Dr. Bernard's past raises more red flags in this situation. Reporting from The Columbus Dispatch about the arrest mentions Dr. Bernard, but only briefly. There is no mention of her reporting anything:
Columbus police were made aware of the girl's pregnancy through a referral by Franklin County Children Services that was made by her mother on June 22, Det. Jeffrey Huhn testified Wednesday morning at Fuentes' arraignment. On June 30, the girl underwent a medical abortion in Indianapolis, Huhn said.
The Indianapolis Star, a Gannett sister paper of The Dispatch, first reported earlier this month that a 10-year-old rape victim traveled from Ohio to Indiana for abortion services after most abortions became illegal in her home state. The account was attributed to Dr. Caitlin Bernard, an Indianapolis physician who provides abortion services.
Fox noted in a piece for PJ Media about the arrest that "Bernard refused to clarify whether or not she had reported the alleged crime to authorities."
"According to the report, the Franklin County Department of Child Services received a report of the incident on June 22 from the child’s mother. It is not known how long it took DCS to give that report to the police, but the fact that the suspect was not arrested until after the story went viral raises questions," Fox also wrote.
Mia, in her coverage from Wednesday, complete with footage provided to Townhall of Fuentes' arraignment, has more:
In the 27-minute video, Det. Jeffrey Huhn, who initiated the investigation, testified that Columbus law enforcement was made aware of the girl's pregnancy through a Franklin County Children Services referral made by the child's mother. Huhn said that he was assigned the case when a police report was generated per mandated reporting. At the time, the daughter was still pregnant. As of Wednesday, the child is not, Huhn stated, telling the court that the victim sought an out-of-state medical abortion in Indianapolis, Indiana.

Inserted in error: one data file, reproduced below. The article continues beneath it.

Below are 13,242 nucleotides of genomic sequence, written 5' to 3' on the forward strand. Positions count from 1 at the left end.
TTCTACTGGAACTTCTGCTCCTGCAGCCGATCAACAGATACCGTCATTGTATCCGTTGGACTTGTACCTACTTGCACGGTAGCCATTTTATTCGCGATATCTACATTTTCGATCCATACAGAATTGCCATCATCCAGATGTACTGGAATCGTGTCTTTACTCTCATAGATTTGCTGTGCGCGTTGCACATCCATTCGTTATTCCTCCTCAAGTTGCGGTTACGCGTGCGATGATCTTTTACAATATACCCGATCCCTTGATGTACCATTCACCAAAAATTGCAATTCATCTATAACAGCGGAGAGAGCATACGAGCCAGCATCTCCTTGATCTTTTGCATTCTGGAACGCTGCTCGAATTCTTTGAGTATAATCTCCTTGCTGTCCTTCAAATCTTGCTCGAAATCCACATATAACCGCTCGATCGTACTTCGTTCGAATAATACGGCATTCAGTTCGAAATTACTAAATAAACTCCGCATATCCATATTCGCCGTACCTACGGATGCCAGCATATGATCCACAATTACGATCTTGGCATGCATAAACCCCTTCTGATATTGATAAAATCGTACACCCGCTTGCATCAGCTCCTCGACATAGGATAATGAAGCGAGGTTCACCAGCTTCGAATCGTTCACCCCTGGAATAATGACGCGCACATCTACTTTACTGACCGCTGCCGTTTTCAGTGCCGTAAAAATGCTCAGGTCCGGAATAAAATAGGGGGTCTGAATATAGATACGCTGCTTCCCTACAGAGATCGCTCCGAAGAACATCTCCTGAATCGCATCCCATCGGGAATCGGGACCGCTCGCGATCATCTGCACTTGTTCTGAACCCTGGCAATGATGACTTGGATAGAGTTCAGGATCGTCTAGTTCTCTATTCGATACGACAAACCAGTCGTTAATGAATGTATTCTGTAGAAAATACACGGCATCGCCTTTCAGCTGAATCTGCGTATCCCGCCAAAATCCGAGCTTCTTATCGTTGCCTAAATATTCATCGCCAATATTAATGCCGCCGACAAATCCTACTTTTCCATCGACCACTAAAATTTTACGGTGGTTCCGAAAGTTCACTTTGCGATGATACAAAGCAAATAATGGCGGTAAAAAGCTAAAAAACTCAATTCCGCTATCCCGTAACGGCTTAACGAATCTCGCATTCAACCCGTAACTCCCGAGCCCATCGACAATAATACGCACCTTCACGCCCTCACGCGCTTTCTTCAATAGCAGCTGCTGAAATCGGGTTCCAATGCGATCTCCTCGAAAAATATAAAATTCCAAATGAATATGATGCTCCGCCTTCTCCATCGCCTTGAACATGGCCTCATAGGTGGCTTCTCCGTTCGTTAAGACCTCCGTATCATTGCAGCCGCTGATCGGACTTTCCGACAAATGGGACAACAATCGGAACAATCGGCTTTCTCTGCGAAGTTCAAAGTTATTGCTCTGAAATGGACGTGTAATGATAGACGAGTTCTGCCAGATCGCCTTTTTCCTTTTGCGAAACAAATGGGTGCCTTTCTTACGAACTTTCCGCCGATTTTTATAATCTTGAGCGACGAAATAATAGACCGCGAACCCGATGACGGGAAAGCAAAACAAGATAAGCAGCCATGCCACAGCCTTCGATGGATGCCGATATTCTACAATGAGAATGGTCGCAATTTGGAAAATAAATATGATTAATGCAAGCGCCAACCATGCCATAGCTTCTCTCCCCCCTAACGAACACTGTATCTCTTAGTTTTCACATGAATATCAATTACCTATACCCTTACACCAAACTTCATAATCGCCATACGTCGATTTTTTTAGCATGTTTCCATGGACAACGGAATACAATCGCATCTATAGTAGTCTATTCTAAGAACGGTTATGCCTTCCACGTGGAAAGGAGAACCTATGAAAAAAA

The consultation to end the pregnancy took place on June 29, Huhn said, and the procedure happened one day later on June 30. "The products of conception were picked up on the 2nd of July," Huhn testified. Daniel Meyer of the Franklin County Prosector's Office representing the state of Ohio prompted Huhn to clarify what he was referring to, asking "Is that the aborted fetus?" and "Is that currently available for DNA testing?" To which, Huhn answered, "Yes," adding that the remains of the aborted baby have been entered into evidence.
This is relevant because as Fox had also reported, Dr. Bernard was one of nine abortionists in Indiana who were accused by Indiana Right to Life of not properly reporting, according to public documents.
From the press release by Indiana Right to Life:
Some of the girls under 16 years old who had abortions that weren't reported to DCS were as young as 12 and 13. The alleged 48 instances of failure to report occurred since July 1, 2017. The 48 consumer complaints have been filed with Indiana Attorney General Curtis Hill and the Indiana State Department of Health. The Marion, Lake, Tippecanoe and Monroe county prosecutors have also been notified.
In Indiana, it's a crime for a person 18 or over to engage in any sexual activity with a child under age 16. Indiana lawmakers clarified state reporting requirements in 2017, instructing abortion doctors to report all abortions on girls under 16 to ISDH and DCS within three days of the abortion. Prior to July 1, 2017, state law explicitly required the reporting of abortions on girls under 14.
Another of those nine Martin Haskell, is a notorious late-term abortionist who pioneered the now illegal partial-birth abortion procedure and had to fight to keep his practice open in Ohio, though he had his license revoked there and the Ohio Department of Health had shut down his practice.
Another abortionist, Jeffrey Glazer, had 11 complaints filed against him, including to do with an abortion of a 12-year-old girl.
Live Action has been documenting evidence of abuses committed by abortionists for over a decade now, including not fulfilling a duty to report. In a 2008 investigation, Live Action founder and president Lila Rose posed as a 13-year-old girl who had been impregnated by her 31-year-old boyfriend and was seeking an abortion. Many Planned Parenthood facilities, including in Indiana, were found to be willing to look the other way and provide the abortion, or guide her to get one elsewhere.